Thai democracy activist sentenced to more jail time for ‘royal insults’

Lawyer Arnon Nampa is already serving a four-year sentence for comments about the monarchy made at a rally in 2020.

Arnon Nampa, a prominent activist and former human rights lawyer,
Arnon Nampa, a prominent activist and human rights lawyer [File: Athit Perawongmetha/Reuters]

A court in Thailand has sentenced a jailed activist and lawyer to four more years in prison for royal insults from a 2021 social media post, his lawyer said.

Arnon Nampa, 39, was handed the four-year sentence on Wednesday in one of the country’s high-profile lese majeste cases. He is already serving a four-year sentence since September for his comments about the monarchy in a speech during a 2020 rally.

“Arnon has denied wrongdoing,” his lawyer Kritsadang Nutcharat said, adding they would appeal and, if necessary, take the case to the Supreme Court.

The two sentences would run consecutively, so Arnon is set to serve eight years.

Thailand’s lese majeste law safeguards its palace from any criticism, with royal insults penalised for a maximum jail sentence of up to 15 years for each perceived insult.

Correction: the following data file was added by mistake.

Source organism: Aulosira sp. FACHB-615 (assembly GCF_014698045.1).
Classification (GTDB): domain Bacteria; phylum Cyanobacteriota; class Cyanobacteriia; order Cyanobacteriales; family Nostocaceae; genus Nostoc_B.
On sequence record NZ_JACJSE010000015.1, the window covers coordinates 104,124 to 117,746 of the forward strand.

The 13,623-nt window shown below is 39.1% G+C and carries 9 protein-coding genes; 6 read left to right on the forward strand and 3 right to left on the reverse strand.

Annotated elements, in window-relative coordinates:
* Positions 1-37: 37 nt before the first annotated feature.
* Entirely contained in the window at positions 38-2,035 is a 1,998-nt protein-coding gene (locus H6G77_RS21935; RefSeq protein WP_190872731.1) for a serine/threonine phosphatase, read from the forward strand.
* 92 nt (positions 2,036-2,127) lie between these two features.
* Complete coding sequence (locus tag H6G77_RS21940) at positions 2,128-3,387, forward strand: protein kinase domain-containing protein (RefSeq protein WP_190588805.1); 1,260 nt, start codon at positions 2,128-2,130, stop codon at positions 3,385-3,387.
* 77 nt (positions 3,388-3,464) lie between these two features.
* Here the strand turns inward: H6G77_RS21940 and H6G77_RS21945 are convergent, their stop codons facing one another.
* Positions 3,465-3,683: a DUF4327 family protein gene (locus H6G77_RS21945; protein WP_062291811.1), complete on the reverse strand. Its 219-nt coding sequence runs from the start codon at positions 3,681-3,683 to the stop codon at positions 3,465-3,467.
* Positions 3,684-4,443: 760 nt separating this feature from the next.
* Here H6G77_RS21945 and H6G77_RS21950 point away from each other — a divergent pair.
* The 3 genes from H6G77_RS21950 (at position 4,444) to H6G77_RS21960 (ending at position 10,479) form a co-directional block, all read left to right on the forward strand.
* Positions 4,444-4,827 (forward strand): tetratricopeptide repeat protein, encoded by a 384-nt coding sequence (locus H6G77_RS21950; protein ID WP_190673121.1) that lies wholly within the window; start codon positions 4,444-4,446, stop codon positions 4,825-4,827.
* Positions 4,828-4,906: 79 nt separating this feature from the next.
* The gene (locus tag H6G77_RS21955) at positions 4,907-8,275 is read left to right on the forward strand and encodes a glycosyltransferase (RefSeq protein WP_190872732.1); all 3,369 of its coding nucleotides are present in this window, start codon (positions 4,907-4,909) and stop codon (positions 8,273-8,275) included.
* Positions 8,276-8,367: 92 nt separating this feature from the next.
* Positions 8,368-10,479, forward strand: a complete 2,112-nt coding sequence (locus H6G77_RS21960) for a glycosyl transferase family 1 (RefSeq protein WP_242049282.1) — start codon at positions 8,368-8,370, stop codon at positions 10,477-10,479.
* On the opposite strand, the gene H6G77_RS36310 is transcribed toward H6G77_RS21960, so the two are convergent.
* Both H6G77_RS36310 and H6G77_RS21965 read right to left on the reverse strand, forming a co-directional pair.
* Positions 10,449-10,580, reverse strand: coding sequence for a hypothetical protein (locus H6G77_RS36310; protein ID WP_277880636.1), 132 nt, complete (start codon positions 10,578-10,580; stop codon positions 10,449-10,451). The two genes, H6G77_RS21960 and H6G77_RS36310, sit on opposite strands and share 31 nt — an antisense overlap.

The law has been criticised by international human rights groups as extreme.

The verdict on Wednesday is the second in 14 cases against Arnon, a human rights lawyer, who has led a democracy movement that held protests in Bangkok in 2020, calling for reform of the monarchy.

He has chosen not to request bail for his cases and stayed in jail after the court rejected a previous request on the grounds that he would escape.

At least 262 people have been charged with lese majeste offences since 2020, according to Thai Lawyers for Human Rights, a legal aid group.

The verdict is a setback for groups seeking to amend the lese majeste law, which was a key policy proposal by the progressive Move Forward Party that won the most seats in parliament in May elections, but was blocked from forming a government by conservative lawmakers and an unelected Senate.

Source: Al Jazeera and news agencies